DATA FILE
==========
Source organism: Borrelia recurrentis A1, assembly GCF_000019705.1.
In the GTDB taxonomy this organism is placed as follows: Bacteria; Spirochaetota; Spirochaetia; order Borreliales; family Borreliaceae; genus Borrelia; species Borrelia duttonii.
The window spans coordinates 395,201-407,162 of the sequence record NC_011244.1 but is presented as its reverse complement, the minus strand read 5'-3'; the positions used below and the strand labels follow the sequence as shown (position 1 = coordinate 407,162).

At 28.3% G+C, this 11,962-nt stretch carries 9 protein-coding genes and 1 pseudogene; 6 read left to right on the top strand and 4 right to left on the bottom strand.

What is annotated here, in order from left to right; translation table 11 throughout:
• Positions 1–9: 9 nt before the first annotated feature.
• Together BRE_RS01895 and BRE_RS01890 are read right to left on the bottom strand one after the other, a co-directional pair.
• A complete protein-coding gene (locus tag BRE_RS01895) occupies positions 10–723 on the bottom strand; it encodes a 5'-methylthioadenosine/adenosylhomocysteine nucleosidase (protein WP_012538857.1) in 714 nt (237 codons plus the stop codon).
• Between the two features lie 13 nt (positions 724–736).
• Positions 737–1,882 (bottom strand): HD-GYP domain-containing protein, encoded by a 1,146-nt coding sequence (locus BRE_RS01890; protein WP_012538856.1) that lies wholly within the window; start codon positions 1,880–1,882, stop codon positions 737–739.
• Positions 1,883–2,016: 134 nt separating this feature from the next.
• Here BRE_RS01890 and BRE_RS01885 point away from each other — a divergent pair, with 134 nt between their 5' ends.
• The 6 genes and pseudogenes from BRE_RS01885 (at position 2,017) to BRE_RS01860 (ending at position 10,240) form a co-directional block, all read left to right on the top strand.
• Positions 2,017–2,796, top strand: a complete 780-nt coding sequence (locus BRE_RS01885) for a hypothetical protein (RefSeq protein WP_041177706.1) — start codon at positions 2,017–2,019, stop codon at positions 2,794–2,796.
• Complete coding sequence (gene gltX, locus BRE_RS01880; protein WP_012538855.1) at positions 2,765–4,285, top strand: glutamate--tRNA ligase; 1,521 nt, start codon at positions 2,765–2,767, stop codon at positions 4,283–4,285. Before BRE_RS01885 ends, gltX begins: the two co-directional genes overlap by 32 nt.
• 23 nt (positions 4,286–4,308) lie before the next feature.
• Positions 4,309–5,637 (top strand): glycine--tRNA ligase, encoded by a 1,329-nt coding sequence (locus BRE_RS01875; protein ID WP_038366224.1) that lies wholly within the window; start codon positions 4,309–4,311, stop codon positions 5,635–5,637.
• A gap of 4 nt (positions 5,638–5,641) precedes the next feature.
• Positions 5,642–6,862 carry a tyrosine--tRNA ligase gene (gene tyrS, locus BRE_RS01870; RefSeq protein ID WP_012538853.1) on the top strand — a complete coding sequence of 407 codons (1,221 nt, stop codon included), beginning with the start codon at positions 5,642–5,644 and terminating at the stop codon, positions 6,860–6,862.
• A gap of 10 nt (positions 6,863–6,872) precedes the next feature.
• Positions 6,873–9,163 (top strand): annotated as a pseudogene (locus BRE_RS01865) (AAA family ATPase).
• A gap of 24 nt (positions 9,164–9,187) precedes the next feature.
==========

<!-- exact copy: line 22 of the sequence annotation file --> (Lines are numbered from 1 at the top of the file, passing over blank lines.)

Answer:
• A gap of 24 nt (positions 9,164–9,187) precedes the next feature.